Steve Lambert and Stephen Duncombe put together this reading list for participants in the School for Creative Activism. Intended to be a helpful follow-up information from the workshop, here we share it with everyone.
Dream: Re-Imagining Progressive Politics in an Age of Fantasy by Stephen Duncombe — (free pdf) part analysis of popular culture, part how-to guide to creative activism, Stephen make a case for how activists can, and must use fantasy and spectacle in theor work…and do it ethically.
Hope in the Dark: Untold Histories, Wild Possibilities by Rebecca Solnit – keep handy for when you’re feeling negative about your work. This got Steve Lambert through the disappointment of the 2004 election.
The Strategic Questioning Manual by Fran Peavey – (free pdf) A great shift in perspective on how we approach audiences, and how we can use respect and questions (instead of providing answers or challenges) to be more effective.
The Moral Equivalent of War by William James — (free pdf) Classic essay by the great philosopher and psychologist on how we must understand and respect — and appropriate — the good desires that motivate people to do bad stuff.
Beautiful Trouble: A Toolbox for Revolution compiled by Andrew Boyd and David Oswald Mitchel, eds. An invaluable collection of examples, theories and case studies for those interested in creative activism.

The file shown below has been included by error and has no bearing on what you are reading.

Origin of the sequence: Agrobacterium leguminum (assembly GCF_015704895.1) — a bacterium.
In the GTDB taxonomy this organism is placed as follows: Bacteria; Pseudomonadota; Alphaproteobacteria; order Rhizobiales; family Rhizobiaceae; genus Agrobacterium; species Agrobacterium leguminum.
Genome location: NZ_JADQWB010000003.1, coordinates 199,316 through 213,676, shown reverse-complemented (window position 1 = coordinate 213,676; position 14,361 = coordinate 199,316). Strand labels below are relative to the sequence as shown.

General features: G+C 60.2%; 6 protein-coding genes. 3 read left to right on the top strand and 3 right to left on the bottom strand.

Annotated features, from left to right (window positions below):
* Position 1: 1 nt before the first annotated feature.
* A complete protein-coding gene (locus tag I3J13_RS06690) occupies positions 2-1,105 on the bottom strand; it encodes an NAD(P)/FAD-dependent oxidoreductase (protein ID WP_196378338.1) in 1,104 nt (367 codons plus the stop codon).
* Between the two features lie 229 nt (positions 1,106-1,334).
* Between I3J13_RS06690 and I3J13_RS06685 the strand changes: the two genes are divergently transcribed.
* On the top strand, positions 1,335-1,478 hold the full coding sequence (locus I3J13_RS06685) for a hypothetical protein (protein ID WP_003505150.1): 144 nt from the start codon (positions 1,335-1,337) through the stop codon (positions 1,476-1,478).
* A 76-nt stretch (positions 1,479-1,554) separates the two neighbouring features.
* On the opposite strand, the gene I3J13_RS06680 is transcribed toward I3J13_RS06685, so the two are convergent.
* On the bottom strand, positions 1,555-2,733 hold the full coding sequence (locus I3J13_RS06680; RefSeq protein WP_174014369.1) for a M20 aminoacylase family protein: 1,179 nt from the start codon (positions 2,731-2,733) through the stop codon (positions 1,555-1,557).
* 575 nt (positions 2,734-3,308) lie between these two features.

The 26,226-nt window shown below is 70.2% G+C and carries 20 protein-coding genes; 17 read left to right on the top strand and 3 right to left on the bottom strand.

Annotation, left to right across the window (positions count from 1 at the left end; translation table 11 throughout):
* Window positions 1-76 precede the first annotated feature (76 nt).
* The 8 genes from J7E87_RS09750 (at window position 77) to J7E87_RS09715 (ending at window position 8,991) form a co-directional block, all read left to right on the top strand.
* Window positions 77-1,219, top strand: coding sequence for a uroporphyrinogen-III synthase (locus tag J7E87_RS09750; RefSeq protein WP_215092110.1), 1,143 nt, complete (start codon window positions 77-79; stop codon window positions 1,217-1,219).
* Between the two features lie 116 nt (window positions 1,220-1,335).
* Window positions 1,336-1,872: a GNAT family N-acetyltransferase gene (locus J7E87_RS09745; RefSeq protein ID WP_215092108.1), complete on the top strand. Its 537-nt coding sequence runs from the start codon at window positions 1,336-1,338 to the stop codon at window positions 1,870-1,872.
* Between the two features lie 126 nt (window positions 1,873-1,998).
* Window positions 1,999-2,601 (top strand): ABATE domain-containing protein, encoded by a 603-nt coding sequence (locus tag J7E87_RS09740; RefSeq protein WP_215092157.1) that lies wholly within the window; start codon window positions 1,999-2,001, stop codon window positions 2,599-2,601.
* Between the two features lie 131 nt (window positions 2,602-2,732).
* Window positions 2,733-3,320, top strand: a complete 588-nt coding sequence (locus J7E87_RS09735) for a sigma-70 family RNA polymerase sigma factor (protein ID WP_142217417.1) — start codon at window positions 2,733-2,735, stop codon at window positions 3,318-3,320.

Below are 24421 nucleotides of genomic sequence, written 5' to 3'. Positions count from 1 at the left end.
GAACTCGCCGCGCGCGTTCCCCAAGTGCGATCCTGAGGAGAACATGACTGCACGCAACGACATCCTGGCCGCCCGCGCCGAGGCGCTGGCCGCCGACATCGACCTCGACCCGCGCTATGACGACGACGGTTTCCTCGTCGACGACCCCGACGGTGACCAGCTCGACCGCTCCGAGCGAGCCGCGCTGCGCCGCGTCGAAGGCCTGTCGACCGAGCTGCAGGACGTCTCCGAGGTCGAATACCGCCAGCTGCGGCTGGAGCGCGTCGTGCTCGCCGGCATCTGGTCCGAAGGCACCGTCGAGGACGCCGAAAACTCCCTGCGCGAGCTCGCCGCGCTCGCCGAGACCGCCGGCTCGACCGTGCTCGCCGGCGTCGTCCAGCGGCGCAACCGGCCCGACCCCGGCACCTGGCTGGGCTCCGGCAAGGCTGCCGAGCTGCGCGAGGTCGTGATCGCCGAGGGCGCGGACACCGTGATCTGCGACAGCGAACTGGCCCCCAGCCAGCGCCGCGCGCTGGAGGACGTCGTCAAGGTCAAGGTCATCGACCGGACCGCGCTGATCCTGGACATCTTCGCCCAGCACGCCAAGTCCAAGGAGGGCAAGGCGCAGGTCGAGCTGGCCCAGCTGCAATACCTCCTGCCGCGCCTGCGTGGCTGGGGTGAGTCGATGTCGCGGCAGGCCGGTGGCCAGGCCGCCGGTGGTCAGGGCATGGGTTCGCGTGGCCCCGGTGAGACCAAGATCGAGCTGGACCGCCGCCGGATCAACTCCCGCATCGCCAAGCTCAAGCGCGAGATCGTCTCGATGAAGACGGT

Re:Imagining Change: How to Use Story-based Strategy to Win Campaigns, Build Movements, and Change the World by Doyle Canning and Patrick Reinsborough. People like stories. They help us make sense of our world and our place in it. This book shows you how you can use this in your work.
Don’t Think Of an Elephant! Know Your Values and Frame the Debate: The Essential Guide for Progressives by George Lakoff. How morals and values guide even our most “rational” political decisions. An accessible introduction to this important field.
“The Conservative Psyche: How Ordinary People Come to Embrace Paul Ryan’s Cruelty,” (free link) by Joshua Holland. A good, quick interview of cognitive theory and its importance in understanding why people hold the political ideas that they do.
Pedagogy of the Oppressed by Paulo Freire. A book that changed the game by insisting that teachers (and organizers) have to meet people where they are.